Ron said all the right things upon his arrival in Houston. He told the press that plugging into the Rockets was a once-in-a-lifetime opportunity. Houston fans seemed to sense the same thing. On opening night, he got the biggest ovation of any player.
Ron Artest, 2003 ESPN The Magazine
Ron provided muscle for Yao Ming and Tracy McGrady and teamed with Shane Battier to give the Rockets a pair of defensive aces. With Rafer Alston, Aaron Brooks and Luis Scola rounding out the seven-man rotation, Houston won 57 games and hit the playoffs running. Ron, whose 17.1 ppg average ranked second on the Rockets, played well in a first-round win over Portland. He had nine assists in one victory and a team-best 27 points in the Game 6 finale against the Blazers.
Against the Lakers in the second round, Ron helped turn what was supposed to be an LA walk-over into a death struggle. He had 21 points and seven assists as Houston won the opener on the road. He scored 25 in each of the next two games—and was ejected from both—as LA won each contest. In Game 4, Ron couldn’t buy a bucket, but he made important contributions with 10 rebounds and six assists as the Rockets evened the series. Despite losing his shooting touch the rest of the way, Ron provided rugged defense in the final three games. The Lakers ultimately prevailed in seven—and went on to win the NBA title.
As the Lakers reloaded for 2009-10, they put Ron atop their free agent wish list. The two sides came to terms on a five-year, $33 million deal. Ron joined a starting five that included Pau Gasol, Andrew Bynum, Derek Fisher and Kobe Bryant. No one was happier to have Ron on his side than Bryant—Ron had shown in the playoffs the previous spring that he was one of the few defenders in the league strong enough and quick enough to guard Kobe.
In his first season in LA, Ron was good for between 10 and 20 points most nights, while padding his stat sheet with a handful of assists, steals and rebounds. He led the club with 105 buckets from beyond the arc.
The Lakers won their division and went into the playoffs favored to repeat as NBA champs. Ron was solid but unspectacular in a tricky first-round series against the Oklahoma City Thunder. During a second-round sweep of the Utah Jazz, he lit it up from 3-point range in Game 3. He also rained down treys against Phoenix in the Conference Finals, hitting three in a Game 2 win and four in the Game 6 finale. The Suns took a calculated risk, daring Ron to heave it up. He obliged, sending the Lakers into the NBA Finals against the Boston Celtics. It was Ron’s first trip to basketball’s promised land.
Ron continued his hot long-distance shooting in Game 1 against Boston, hitting three of five attempts for 15 points in a 102–89 victory. Three nights later, he couldn’t have been colder, missing nine of 10 attempts from the field. The Celtics evened the series. Ron was a non-factor in LA’s Game 3 win, and he wasn’t much better in the next two contests, both losses by the Lakers. With their backs against the wall, Ron and his teammates responded in Game 6 by thrashing Boston with a stifling defensive performance. Ron made six of 10 shots for 15 points in an 89–67 victory.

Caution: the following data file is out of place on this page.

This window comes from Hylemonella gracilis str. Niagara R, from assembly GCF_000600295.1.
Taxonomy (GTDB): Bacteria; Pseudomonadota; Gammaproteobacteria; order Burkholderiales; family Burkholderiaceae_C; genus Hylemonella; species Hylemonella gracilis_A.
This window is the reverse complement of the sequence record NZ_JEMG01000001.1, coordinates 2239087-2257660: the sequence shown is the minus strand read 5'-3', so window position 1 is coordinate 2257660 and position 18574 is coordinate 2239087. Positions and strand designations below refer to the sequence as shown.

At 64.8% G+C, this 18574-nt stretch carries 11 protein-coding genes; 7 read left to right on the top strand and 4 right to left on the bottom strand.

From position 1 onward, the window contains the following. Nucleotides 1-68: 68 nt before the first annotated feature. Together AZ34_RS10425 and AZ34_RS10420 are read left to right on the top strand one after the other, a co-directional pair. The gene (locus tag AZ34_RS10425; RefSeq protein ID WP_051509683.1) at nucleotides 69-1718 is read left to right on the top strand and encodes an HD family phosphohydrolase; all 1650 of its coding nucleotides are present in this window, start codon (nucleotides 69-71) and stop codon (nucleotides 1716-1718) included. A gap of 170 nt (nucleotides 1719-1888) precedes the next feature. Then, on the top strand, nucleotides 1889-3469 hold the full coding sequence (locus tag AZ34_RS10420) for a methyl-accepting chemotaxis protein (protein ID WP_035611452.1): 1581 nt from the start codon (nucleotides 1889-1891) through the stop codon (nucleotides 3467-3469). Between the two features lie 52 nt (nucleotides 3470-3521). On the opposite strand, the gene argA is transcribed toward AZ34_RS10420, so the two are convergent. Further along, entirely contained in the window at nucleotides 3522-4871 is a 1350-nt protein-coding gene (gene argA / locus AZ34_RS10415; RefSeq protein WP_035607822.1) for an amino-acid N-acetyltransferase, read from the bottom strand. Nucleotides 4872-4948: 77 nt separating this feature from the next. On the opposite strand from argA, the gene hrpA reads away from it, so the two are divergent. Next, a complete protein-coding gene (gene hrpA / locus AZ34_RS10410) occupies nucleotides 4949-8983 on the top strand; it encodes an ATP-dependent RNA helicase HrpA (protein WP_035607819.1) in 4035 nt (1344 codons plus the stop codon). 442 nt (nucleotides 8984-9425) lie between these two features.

Game 7 was tailor-made for Ron. A defensive struggle from start to finish, it called for confident play and clutch shot-making. Ron excelled in both areas. As the Lakers fought back to erase a 13-point second-half deficit, Ron was on the court creating all kinds of havoc. On one key possession, he literally ripped the ball from the hands of Glen Davis. Late in the game, with Lakers clinging to a slim lead, Ron nailed a long three-pointer and blew kisses to the adoring crowd on the way back down the court. The shot gave him 20 points for the night.
When the final buzzer sounded on LA’s 83–79 win, Ron could not contain his joy. In an emotional interview, he thanked everyone from the guys in the ’hood to his psychiatrist. Phil Jackson later called Ron the most valuable player in the game—"He brought life to our team, he brought life to the crowd,” Jackson said.
Although Ron’s reputation as an angry young man is undiminished, he has been a solid citizen of late. Not that he’s a pussycat. On the contrary, few players have ever exhibited the same combination of pure fire and talent. Perhaps that’s what makes him such a good fellow flier for Bryant. As different as they may first appear, when the game is on the line they are birds of a feather.
RON THE PLAYER
For all of his faults, Ron may be one of the NBA’s most complete players. He can score 20 points a night and approach double-digit assists. At the same time, he can keep his man to much less than that. He is a terrific on-the-ball defender and a disruptive force roaming the perimeter.
Ron’s mind and body are always working on defense. Beyond the steals he invariably gets, there are tipped balls, aborted fast breaks, and other plays that make opponents work harder for their points.
Unlike other defensive specialists, Ron does not use his own team’s possessions to recharge his batteries. To the contrary, he has a nose for the basket, as well as a repertoire of twisting, spinning post-up moves that make him look like a miniature Hakeem Olajuwon.
Of course, Ron's greatest challenge is keeping his emotions in check. He can be a team leader, but he can also be a self-centered malcontent. As the 2009-10 season proved, put him in the right situation and the results can be sensational.